11 October 2019 - The notion that it takes a village to raise a child, as the old African proverb goes, has never been more germane than it is today. With a global community increasingly prescient about the need to join forces to ensure a better future for today's children, there is a strong awareness that the Global Agenda's 17 Sustainable Development Goals are applicable equally everywhere, and that cooperation is needed to achieve them.
UNODC's Education for Justice (E4J) initiative has devoted the past three years to the development and creation of valuable and quality resources for educators and students, to teach children of all ages the essence of rule of law and its positive impact on everyone's life. These varied resources took place of pride during the vibrant discussions held this week at UNODC headquarters in Vienna, where over 350 educators, academics, policymakers, experts and Member States representatives gathered for the " International High-Level Conference "Educating for the Rule of Law: Inspire Change Together" at E4J's invitation.
While the first day's sessions joined all participants for wide-ranging panels on SDG linkages and various aspects of strengthening rule of law through education, the second day was dedicated to numerous breakout sessions, allowing for more in-depth discussions with smaller groups on issues relating to the primary, secondary and tertiary levels. Participants were brought back together on the third and final day for interesting and vigorous interactive discussions, and a very convivial concluding session which looked forward to E4J's next steps.
"I come away from these past three days with hope that we will continue to reach people in the way they want to be reached, which is the reason why our education content is accessible and relevant," said Marco Teixeira, Senior Programme Officer of the Global Programme for the Implementation of the Doha Declaration, of which E4J is a component. "We invite everyone to be part of our big educational family and to register on our website," he added, "because the potential of E4J to foster positive change is immense."
Judging from the responses and engagement of the participants, it is evident that E4J has already left a clear footprint on the global education trail. For the tertiary level, the shared expertise of more than 600 academics and countless UNODC experts in crime prevention and criminal justice has resulted in an extensive and impressive portfolio of E4J educational material. With more than 4,000 pages which lecturers around the world can consult online, print and easily integrate into their courses (in their entirety or selectively), the tertiary level's series of ninety modules covers the top ten most pressing global issues and remains a unique and progressive resource.
For the secondary level, E4J has created the only resource guide to allow Model United Nations (MUN) student conferences to incorporate rule of law and other UNODC mandate issues into their games. Working with non-profit organizations, it has also developed a number of games (both board games and electronic games) and has partnered with renowned corporations and civil society organizations to offer exciting hackathons to youngsters around the world.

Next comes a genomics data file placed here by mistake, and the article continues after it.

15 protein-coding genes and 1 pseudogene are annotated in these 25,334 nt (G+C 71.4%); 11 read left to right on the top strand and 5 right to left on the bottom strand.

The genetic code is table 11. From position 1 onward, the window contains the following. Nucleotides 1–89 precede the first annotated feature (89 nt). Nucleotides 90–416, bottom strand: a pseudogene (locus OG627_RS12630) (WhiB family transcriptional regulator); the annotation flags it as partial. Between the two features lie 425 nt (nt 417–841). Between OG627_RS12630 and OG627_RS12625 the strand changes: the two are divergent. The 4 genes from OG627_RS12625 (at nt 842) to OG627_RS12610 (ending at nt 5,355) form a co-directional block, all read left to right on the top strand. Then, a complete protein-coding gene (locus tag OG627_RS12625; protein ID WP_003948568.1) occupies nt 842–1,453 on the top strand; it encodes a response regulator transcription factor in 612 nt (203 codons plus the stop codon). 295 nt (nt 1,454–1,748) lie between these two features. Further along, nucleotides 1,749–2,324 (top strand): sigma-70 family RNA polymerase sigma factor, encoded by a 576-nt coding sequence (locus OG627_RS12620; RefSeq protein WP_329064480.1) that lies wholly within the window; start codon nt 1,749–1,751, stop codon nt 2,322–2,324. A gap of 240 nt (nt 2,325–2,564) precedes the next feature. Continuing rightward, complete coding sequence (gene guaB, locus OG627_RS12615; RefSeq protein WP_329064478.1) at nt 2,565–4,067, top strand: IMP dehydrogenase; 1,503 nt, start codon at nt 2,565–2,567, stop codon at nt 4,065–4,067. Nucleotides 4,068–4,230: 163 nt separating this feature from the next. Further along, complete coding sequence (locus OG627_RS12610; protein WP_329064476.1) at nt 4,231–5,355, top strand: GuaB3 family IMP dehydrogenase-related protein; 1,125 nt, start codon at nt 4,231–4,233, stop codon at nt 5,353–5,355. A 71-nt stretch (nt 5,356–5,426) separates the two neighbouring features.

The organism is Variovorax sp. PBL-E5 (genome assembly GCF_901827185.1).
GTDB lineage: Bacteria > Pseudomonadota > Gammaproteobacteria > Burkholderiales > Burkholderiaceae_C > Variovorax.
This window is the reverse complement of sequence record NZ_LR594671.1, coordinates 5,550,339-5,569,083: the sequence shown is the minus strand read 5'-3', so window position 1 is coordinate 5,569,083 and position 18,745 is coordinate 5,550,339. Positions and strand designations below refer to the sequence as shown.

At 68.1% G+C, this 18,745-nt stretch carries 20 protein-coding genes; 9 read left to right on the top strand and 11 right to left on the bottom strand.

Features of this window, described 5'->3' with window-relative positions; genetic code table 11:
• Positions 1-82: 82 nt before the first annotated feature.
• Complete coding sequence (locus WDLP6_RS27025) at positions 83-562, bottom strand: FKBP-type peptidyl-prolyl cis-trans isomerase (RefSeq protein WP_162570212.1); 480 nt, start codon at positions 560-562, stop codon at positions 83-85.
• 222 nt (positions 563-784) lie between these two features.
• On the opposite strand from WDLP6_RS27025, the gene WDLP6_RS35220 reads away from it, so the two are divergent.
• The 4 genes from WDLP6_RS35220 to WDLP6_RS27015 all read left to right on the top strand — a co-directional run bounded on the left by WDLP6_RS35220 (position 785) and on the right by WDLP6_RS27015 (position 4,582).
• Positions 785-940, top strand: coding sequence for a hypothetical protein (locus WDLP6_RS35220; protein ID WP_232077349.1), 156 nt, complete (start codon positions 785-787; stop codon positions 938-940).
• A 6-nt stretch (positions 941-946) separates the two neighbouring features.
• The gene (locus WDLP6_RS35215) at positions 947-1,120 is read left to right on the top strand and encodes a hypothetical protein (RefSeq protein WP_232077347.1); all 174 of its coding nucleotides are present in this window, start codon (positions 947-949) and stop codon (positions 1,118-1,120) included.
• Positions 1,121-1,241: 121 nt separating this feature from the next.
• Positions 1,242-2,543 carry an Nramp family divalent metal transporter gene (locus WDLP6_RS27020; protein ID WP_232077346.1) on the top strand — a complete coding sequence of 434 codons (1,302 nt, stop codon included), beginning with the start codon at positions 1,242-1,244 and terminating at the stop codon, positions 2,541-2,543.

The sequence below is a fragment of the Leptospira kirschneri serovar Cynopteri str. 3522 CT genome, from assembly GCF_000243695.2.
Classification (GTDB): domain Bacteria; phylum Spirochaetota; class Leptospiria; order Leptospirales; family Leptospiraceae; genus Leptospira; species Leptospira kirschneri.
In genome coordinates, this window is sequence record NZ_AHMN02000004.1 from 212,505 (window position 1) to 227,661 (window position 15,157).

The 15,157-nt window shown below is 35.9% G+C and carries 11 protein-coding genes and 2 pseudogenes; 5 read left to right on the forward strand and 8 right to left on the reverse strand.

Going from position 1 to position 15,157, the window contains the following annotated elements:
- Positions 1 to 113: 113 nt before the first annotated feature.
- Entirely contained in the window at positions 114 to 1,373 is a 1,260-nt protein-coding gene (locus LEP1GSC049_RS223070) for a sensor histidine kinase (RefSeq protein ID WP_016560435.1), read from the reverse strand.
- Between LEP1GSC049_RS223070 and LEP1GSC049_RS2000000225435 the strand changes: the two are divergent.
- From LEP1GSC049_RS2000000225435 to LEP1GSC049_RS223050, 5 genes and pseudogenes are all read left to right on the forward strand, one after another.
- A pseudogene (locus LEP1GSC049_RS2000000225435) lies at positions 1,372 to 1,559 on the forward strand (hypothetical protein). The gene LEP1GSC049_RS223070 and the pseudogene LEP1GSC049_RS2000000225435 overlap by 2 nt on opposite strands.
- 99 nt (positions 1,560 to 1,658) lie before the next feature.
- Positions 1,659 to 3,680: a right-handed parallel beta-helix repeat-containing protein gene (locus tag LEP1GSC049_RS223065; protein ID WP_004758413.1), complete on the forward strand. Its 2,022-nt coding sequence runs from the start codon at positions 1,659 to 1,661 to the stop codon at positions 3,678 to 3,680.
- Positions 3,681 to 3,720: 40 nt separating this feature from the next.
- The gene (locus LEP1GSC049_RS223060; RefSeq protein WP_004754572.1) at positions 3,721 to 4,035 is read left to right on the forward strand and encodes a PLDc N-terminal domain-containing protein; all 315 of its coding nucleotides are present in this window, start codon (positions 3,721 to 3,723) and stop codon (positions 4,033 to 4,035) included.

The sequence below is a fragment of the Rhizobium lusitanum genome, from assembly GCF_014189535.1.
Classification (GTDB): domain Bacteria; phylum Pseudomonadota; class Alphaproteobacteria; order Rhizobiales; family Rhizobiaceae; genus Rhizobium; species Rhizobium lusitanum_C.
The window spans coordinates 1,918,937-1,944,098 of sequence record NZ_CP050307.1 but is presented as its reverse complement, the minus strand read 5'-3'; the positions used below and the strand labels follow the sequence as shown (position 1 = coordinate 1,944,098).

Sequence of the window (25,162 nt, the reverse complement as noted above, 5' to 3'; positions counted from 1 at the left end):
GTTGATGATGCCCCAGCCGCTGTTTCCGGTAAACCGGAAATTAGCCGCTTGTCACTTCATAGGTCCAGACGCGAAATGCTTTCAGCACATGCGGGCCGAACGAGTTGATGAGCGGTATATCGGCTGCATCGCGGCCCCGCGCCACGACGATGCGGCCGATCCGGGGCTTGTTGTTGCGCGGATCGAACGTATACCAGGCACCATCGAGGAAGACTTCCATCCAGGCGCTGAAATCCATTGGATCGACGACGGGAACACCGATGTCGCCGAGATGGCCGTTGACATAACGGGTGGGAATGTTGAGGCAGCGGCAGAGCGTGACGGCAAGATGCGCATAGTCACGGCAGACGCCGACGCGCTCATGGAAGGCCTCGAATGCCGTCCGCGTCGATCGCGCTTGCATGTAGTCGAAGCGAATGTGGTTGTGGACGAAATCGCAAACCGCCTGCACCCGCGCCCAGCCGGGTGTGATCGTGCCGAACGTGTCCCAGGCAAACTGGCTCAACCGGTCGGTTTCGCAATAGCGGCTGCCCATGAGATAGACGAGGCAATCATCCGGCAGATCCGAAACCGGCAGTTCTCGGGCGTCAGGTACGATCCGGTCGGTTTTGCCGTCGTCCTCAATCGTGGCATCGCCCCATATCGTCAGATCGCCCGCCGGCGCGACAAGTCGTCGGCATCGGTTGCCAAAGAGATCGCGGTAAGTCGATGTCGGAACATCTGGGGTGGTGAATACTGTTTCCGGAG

E4J and UNESCO, under their joint Global Citizenship Education programme, have also developed two handbooks for primary and for secondary school teachers, guiding them in their mission to empower students and build their awareness on rights, justice and the rule of law.
For the primary level, where the promotion of a culture of lawfulness begins, E4J helps teachers address rule of law issues in the classroom with - amongst others - the inimitable Zorbs cartoons, the alien characters who teach children valuable lessons in acting for the good of others, and the Chuka video game, the courageous girl who teaches children how to break the silence and speak out about gender-based violence.
The expert feedback of professionals in the field has always been welcomed and highly valued by E4J, but there is no doubt that children's contributions often have a deeper impact, even when we have become accustomed to seeing passionate young people putting adults under the spotlight, defying them to do what it takes to remedy the ills which fester around the world. To give a voice to both the educators and the students, E4J thus invited several youngsters (winners of various E4J competitions) to the conference to share their perspectives and visions on rule of law matters, through word, song and art. While their collective talent delighted everyone, it was probably 11-year old Naomi Oloyode, the youngest, who left the strongest impression as she confidently and articulately appealed to the more than 350 conference delegates: "The future of children is in the hands of parents, leaders and policymakers. I plead with you to join hands together to make our world a better, safer and more inclusive space."
The standing ovation for Naomi was perhaps the most discernable sign of commitment to this challenging undertaking, but the engaged deliberations over three days demonstrated just as firmly a profound conviction that the promotion of rule of law in all its facets is a fundamental part of education. It is a vocation to which Education for Justice is deeply committed, as it works to foster global citizens with a solid moral and ethical compass.
Education for Justice